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fly tying instructions how to tie a bwo cdc dry fly

BWO CDC flies come in lots of different varieties. Here´s a basic instruction on how to tie one of the BWO patterns.

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Fly Tying Nymphs

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The simple Golden Beadhead Nymph

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fly tying instruction how to tie a simple golden beadhead nymph

If you are able to tie this simple Beadhead Nymph, you are also able to tie thousend of different Beadhead Nymphs.

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Parachute Flies

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fly tying instructions how to tie a parachute dry fly

Parachute flies come in lots of different varieties. Here´s a basic instruction on how to tie parachute patterns. It doesn´t make much difference whether you wish to tie a standard parachute dry or a Klinkhammer.

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The Dendif

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fly tying instruction how to tie a dendif nymph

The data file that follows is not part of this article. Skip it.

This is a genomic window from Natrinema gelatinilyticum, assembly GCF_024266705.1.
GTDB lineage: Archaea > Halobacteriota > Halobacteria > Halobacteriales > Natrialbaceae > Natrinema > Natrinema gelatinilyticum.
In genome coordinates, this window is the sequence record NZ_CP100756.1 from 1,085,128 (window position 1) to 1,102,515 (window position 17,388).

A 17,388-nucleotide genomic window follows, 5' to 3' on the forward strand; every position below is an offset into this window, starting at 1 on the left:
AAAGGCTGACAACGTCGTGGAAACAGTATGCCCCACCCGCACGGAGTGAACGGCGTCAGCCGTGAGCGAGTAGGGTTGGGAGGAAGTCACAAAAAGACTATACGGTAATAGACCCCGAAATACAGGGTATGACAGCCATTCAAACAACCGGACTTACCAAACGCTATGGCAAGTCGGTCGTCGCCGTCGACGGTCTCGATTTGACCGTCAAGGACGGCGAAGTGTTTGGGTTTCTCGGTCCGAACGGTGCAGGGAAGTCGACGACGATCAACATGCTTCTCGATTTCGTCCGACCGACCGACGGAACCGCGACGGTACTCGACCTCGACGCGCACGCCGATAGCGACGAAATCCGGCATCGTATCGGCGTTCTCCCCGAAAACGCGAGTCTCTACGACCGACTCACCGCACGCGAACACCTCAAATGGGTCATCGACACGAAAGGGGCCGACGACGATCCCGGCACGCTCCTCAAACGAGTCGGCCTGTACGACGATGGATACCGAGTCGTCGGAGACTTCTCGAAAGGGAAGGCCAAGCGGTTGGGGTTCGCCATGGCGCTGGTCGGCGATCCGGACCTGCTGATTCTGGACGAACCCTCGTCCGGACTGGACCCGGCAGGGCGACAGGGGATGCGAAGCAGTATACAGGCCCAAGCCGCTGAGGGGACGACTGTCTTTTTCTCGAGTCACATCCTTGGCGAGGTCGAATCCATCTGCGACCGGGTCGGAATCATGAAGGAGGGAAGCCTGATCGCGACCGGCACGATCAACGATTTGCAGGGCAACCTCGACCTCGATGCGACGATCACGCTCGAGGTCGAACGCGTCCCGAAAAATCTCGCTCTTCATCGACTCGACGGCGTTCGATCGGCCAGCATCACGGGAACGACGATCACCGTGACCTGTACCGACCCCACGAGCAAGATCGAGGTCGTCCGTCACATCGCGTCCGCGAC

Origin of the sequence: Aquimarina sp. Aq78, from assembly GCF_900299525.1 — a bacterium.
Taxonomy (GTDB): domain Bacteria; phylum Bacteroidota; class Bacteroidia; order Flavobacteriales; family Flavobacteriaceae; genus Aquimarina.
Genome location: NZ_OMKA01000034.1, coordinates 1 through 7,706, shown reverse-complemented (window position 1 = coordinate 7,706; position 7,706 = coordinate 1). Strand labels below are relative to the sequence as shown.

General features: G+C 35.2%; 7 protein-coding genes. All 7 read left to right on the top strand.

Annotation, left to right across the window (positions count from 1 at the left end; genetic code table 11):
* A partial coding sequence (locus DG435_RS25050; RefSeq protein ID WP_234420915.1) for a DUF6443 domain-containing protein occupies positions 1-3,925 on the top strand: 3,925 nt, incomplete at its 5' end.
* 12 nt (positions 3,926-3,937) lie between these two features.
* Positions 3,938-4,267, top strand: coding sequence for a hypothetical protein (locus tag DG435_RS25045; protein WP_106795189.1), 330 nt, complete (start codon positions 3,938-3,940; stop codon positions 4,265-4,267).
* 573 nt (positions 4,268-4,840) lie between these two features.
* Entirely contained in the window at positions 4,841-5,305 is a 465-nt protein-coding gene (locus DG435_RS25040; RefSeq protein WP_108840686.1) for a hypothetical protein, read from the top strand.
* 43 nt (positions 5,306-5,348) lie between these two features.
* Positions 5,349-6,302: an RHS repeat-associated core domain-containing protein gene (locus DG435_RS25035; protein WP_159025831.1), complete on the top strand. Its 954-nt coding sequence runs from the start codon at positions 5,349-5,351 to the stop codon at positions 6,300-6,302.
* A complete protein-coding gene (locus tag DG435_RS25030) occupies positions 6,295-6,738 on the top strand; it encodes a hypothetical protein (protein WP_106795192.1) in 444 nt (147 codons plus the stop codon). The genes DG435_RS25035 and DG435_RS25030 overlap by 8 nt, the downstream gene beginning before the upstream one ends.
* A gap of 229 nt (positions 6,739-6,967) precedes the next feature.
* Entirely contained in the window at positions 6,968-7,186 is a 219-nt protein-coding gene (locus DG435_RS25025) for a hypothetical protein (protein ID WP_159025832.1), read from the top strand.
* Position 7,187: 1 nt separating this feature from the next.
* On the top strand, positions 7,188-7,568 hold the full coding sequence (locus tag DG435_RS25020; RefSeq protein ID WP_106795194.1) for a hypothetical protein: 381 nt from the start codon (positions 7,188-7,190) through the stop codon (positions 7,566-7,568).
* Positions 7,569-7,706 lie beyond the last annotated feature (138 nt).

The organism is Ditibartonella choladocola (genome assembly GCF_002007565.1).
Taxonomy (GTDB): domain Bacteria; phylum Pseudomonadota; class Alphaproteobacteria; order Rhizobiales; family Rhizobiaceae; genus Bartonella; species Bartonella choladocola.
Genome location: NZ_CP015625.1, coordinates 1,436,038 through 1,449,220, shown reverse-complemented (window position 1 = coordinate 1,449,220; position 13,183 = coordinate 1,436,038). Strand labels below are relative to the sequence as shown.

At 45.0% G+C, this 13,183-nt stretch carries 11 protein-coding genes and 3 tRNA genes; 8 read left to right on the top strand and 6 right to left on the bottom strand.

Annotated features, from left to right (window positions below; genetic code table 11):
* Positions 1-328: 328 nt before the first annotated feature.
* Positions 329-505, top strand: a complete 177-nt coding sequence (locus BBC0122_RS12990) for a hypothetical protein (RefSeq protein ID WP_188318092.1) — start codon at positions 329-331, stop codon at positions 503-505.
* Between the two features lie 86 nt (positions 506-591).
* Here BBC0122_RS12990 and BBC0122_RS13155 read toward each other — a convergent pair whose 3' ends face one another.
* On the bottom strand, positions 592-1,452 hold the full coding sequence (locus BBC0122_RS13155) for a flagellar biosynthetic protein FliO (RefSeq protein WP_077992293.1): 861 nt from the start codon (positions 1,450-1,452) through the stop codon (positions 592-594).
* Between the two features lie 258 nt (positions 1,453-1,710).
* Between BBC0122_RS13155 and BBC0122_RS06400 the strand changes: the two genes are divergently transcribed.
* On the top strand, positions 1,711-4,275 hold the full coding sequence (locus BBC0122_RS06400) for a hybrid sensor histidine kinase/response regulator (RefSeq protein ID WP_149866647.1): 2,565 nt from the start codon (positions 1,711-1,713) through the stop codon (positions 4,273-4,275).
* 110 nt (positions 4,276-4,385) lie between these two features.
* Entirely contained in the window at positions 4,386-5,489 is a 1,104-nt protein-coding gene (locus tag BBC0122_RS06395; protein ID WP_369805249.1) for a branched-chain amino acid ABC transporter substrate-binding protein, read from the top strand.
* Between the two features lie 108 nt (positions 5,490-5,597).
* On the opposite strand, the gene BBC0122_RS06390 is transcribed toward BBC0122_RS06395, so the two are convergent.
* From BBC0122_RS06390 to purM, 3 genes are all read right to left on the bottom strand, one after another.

Dendif is short for the nymph that will always catch fish. This nymph has performed up to its name many times. It merits a place in every box, in all possible variations.

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Deer Hair Caddis

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fly tying how to tie deer hair caddis flies

The Buck Caddis is a rather old dry pattern that exists in many versions. I call this version fully dressed because it has an extra turn of hackle at the hook´s eye.

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Universal Mayfly Nymph

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fly tying how to tie an universal mayfly

This pattern I call Universal MF Nymph because the way it is tied, it can imitate over a hundred different different mayfly nymphs just by varying materials and colors.

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Yery Simple Dry Fly

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fly tying how to tie a simple dry

This easy to tie dryfly has several advantages: it can be tied in about a minute´s time with a little practice, and it lets you use feathers that would otherwise end up in the garbage.

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Pheasanttail